We are glad we didn’t listen. The meeting was full of energy, great ideas, diverse backgrounds, and you could see that folks were anxious to get to work. Mayor Paul Schreiber should be complemented for the group he has put together. Lets hope that the politics and divisiveness too often seen inside City Hall, leaves these folks alone and lets them do their job of shaping a vision for our community. If the committee can focus on the vision and idea generation, and not become a rubber stamp for things like an Income Tax or Water Street, then this committee has great promise. Mr. Mayor, nice job.
(June 19, 2007) For those that endured a 5-hour long Ypsilanti School Board meeting, it was hard to see what was accomplished. At the beginning of the meeting, one audience member was shouted down by the board chair for using the ‘N’ word. (0h:44m) However, the audience member was reading a quote from a police report about an incident at the High School and was not directing the epithet at any board or staff member.
Then in a perplexing move, the board undertook the sale of land on Clark and LeForge in Superior Township. That land was designated as the location of a new bus garage and warehouse for the district. According to the superintendent James Hawkins, Hawkins said that CFO Alan Dowdy said they could sell part of the land and not affect the bus facility. However, how does a finance guy know that the land sale will not impact the site plan when no site plan exists?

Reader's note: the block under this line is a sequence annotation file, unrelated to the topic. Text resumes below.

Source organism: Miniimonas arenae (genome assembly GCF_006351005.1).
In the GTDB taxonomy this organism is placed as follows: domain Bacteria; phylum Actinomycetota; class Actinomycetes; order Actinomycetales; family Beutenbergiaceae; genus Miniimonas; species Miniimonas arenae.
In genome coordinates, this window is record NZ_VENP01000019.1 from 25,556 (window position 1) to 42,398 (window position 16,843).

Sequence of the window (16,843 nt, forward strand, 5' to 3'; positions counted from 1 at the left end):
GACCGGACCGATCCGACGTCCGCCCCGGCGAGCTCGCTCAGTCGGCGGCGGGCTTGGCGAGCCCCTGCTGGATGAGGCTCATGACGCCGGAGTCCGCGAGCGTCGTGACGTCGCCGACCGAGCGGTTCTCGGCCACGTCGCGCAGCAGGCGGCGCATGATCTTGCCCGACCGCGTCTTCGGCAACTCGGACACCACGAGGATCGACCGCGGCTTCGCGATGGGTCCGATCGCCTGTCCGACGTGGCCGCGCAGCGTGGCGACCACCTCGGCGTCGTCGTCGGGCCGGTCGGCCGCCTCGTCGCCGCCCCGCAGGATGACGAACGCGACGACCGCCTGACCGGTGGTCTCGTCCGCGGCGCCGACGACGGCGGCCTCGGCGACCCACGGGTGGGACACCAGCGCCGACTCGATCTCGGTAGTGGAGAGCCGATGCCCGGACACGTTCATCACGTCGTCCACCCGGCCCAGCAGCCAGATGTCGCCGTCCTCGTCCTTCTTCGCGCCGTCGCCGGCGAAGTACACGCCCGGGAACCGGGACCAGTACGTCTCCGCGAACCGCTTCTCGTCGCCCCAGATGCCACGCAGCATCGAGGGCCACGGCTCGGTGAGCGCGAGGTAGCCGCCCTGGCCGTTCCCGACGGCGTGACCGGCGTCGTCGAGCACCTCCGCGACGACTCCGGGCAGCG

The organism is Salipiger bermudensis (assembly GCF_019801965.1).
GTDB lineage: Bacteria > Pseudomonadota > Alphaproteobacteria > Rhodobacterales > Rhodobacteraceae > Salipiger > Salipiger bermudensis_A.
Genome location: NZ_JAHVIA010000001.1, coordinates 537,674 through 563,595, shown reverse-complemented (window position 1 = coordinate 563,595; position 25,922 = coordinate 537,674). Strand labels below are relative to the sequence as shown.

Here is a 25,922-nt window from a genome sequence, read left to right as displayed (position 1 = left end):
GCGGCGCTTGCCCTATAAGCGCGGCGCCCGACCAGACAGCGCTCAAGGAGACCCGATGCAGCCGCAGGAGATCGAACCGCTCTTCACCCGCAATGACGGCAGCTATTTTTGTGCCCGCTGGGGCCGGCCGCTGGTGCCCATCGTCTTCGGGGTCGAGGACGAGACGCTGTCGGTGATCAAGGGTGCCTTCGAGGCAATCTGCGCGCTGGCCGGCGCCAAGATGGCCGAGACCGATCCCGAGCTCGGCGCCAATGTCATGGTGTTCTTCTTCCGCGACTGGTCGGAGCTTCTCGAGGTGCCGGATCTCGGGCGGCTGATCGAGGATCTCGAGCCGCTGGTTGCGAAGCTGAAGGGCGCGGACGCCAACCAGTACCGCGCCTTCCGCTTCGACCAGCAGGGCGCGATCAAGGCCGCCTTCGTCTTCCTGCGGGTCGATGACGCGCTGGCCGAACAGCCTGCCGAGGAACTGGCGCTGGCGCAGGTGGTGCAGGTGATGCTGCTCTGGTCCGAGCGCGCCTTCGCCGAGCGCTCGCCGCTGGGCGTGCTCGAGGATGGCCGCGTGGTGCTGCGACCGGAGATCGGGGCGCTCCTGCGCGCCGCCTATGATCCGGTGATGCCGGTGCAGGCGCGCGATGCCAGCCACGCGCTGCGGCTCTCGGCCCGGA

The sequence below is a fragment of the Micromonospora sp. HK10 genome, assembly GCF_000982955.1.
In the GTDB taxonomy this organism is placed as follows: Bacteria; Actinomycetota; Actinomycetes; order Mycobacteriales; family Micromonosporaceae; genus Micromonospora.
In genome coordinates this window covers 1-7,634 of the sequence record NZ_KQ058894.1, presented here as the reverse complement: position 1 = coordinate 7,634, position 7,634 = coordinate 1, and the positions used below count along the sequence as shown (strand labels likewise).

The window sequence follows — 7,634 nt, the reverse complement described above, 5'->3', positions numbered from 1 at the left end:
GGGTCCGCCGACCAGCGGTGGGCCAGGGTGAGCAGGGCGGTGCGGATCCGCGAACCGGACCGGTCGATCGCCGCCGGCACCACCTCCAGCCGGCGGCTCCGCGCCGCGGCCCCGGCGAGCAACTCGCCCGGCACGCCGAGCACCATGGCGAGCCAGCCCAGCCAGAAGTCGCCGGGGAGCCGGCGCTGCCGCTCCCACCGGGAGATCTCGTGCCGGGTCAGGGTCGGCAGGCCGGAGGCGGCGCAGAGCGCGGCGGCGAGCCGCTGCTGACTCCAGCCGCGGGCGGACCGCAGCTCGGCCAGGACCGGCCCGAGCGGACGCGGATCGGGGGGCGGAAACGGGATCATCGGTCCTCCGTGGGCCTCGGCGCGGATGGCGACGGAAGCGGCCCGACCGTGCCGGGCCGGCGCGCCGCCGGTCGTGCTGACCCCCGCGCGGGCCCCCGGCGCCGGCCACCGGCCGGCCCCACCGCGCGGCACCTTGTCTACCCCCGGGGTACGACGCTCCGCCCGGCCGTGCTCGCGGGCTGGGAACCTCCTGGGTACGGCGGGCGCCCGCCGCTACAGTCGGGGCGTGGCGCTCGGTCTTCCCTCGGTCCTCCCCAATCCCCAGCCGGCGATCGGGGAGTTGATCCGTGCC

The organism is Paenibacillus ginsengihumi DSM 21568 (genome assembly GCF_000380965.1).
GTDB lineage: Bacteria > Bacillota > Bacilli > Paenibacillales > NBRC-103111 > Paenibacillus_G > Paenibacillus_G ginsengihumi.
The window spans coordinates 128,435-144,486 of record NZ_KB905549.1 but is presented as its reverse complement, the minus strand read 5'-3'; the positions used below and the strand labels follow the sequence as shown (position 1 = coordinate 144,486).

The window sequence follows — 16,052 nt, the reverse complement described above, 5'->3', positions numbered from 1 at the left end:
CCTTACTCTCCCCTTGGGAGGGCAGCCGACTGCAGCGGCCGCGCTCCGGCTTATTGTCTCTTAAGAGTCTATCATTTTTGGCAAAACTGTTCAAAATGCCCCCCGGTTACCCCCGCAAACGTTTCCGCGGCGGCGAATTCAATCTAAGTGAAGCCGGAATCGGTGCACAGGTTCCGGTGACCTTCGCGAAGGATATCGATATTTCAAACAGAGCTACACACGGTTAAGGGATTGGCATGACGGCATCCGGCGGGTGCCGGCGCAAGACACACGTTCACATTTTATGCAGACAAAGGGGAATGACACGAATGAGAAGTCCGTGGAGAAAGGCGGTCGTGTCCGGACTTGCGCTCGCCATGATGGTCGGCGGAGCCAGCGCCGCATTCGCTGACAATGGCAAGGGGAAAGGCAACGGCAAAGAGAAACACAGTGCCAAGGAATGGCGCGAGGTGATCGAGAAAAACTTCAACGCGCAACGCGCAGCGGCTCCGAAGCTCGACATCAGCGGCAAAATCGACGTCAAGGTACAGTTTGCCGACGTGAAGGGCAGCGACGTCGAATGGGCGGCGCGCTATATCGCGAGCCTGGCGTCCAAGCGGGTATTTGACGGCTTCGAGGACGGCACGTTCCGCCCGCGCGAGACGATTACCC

There has not been a site plan or assessment of the site to determine location of buildings or traffic flows on the property. Moreover, no inquiry has been made with the state or county regarding traffic flows in and out of the site. The school board didn’t even contact the citizens committee they appointed almost two years ago to look at a location for the bus garage. It was stunning that the Board would consider the issue with so little data.
Then the board took on the granting of a contract to a current assistant principal at the high school. Mr. Macintosh is eligible for retirement so he has opted to accept the early buyout and receive $15,000 cash. The board will then turn around and sign a personal services contract paying him more than he receives now for a two year contract.
The board claims they are saving money but they aren’t. They are putting Macintosh into retirement, then rehiring him for the exact same job he was already doing. That isn’t what you typically do with an early buyout. The buyout is to get the person off the payroll. Not to then rehire them the very next day. The savings is just on paper shifting costs from the local district to the state. When you look at the full cost to the taxpayers this deal will cost Michigan taxpayers well over $50,000. This doesn’t pass the smell test.
YpsiNews then asked the board secretary to send us meeting notices. Board Secretary Karen Allen said that meetings are posted on the web. We noted that special meetings are not on the website and since the Board can call a meeting in 24 hours, we miss the special meetings like the one called several weeks ago. Allen then corrected us by saying meetings could be called in 18 hours. I guess the expectation is that citizens and the media should check the website every 18 hours to insure a board meeting hasn’t been called.
We then suggested that Allen could send the meeting notice by fax or email. Allen responded, “I don’t do email.”
So lets outline the process for calling a special meeting. Allen produces the meeting notice on a computer, prints it out, and then faxes it. But she won’t do email.
Folks these are the people that are supposed to be educating our kids. They are making fiscal decisions without understanding the true costs. They grant a sweetheart deal to an assistant principal, they squash free speech, and they don’t do email. It isn’t any wonder there is a crises in our school district.